During the pandemic, older adults have repeatedly made headlines. Unfortunately, many of those headlines have been less than positive, as older people are highly vulnerable to the ravages of the coronavirus and account for 80 percent of the deaths. This month, they occupy a positive headline. They are celebrated. May is Older Americans Month.
This formal recognition of older Americans began with President Kennedy in 1963 when he designated May as Senior Citizens Month during a meeting with the National Council of Senior Citizens. That was when only 17 million Americans reached their 65th birthday in comparison to over 40 million today. About one-third of those 17 million lived in poverty with few programs to meet their needs.
Each year, a different theme is selected. This year it’s celebrating Communities of Strength featuring the Aging Network, with the special emphasis on the power of connection and engagement in building strong communities.
Community has been defined as a group that shares the same environment typically with common interests, beliefs and needs that affect the group’s identity and the people in it. Communities also are defined by their purpose. Here are a few examples of purposeful communities to be celebrated.
Communities with similar intent: A good example is The Aging Network, highlighted as a champion for older Americans during the month of May. Its mission is to maximize the independence, well-being, and health of older adults and those with disabilities across the lifespan, including their families and caregivers. The network is administered by the Administration for Community Living, a federal agency that connects federal, state and local agencies that provide services to help older adults live independently in their homes and communities. Such services include providing meals and job training and support for employment, senior centers, health promotion, benefits enrollment, caregivers, transportation and more. The work of all three levels of government is celebrated for its important work in improving the lives of older people.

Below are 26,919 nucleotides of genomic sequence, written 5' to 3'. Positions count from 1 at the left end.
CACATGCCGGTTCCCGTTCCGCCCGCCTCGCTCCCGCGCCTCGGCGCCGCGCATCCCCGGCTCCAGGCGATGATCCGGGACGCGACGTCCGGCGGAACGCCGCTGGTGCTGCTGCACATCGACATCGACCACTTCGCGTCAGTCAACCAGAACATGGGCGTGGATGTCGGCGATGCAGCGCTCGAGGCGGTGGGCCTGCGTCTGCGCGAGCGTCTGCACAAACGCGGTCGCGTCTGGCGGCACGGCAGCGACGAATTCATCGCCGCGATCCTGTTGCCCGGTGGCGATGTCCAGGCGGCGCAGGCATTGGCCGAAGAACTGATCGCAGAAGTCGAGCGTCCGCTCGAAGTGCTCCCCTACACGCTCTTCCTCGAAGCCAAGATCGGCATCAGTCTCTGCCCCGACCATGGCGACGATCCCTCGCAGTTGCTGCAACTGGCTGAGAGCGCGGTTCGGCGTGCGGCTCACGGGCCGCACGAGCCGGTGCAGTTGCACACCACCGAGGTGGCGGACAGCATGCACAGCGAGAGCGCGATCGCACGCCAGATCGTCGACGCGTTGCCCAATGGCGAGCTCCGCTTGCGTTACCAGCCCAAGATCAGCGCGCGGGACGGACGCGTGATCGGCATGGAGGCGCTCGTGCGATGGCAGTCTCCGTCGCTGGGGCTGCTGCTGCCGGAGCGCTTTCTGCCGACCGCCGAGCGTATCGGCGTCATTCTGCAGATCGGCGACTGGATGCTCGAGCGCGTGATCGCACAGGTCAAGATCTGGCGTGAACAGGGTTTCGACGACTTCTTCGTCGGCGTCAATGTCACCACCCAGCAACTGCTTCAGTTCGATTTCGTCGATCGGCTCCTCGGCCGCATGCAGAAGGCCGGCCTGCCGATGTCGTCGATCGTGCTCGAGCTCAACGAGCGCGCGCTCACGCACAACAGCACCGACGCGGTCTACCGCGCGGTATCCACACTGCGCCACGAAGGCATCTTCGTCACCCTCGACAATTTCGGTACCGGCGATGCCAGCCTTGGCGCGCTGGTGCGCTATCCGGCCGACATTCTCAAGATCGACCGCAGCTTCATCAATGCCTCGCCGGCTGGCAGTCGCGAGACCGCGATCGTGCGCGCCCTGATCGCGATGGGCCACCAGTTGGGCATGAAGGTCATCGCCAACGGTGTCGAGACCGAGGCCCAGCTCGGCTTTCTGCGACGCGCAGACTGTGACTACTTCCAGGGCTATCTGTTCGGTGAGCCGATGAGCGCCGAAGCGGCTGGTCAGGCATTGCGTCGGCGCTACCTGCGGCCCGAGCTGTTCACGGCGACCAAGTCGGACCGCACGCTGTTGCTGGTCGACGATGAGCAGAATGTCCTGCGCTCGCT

Communities for collective action: An example is the Elder Action Network, a national movement of elders who are addressing what they describe as the social and environmental crises of our time. The network addresses racial and ethnic injustice, the plight of Native Americans, economic inequality and the impact of white supremacy. It achieves its goal by offering community conversations, online workshops, book study groups and works nationally to affect federal policy, legislation and regulation to mitigate climate change. They address many social justice issues by engaging the talent and experience of a largely untapped talents of elders.
Communities of concern: On a local level, the Caring House in Torrance is a good example. It the first and only non-medical home in Los Angeles County that focuses on end-of-life care. Its mission is to provide a loving home of care, peace and dignity for adults who are dying. About 300 people have spent their last days at Caring House; 100 percent of the residents receive hospice care during their stay. Their community consists of hundreds of volunteers, organizations and donors plus professional staff creating a caring community for a good end of life for individuals and their family and friends.
Communities of connection. Friends form a connecting community. In a 2017 Psychology Today article, Temma Ehrenfeld reminded us that “To age well, you need friends.” Research has found that friendships become more important as we get older compared to strong family ties that stay about the same over the lifespan. And friends play an important role in improving one’s overall health by reducing risks of serious health problems such as depression and high blood pressure. Here’s an added plus: “Older adults who have a rich social life are likely to live longer than their peers with fewer social connections,” according to the Mayo Clinic.
Our older adults continue to serve as role models in coping with the pandemic, relying on a lifetime of experiences and perspectives. One might call this wisdom. Particularly during this month, let’s celebrate our older friends as well as family members for their caring, strength and resilience during a difficult year. They continue to inspire us.
Helen Dennis is a nationally recognized leader on issues of aging, employment and the new retirement with academic, corporate and nonprofit experience. Contact Helen with your questions and comments at [email protected]. Visit Helen at HelenMdennis.com and follow her on facebook.com/SuccessfulagingCommunity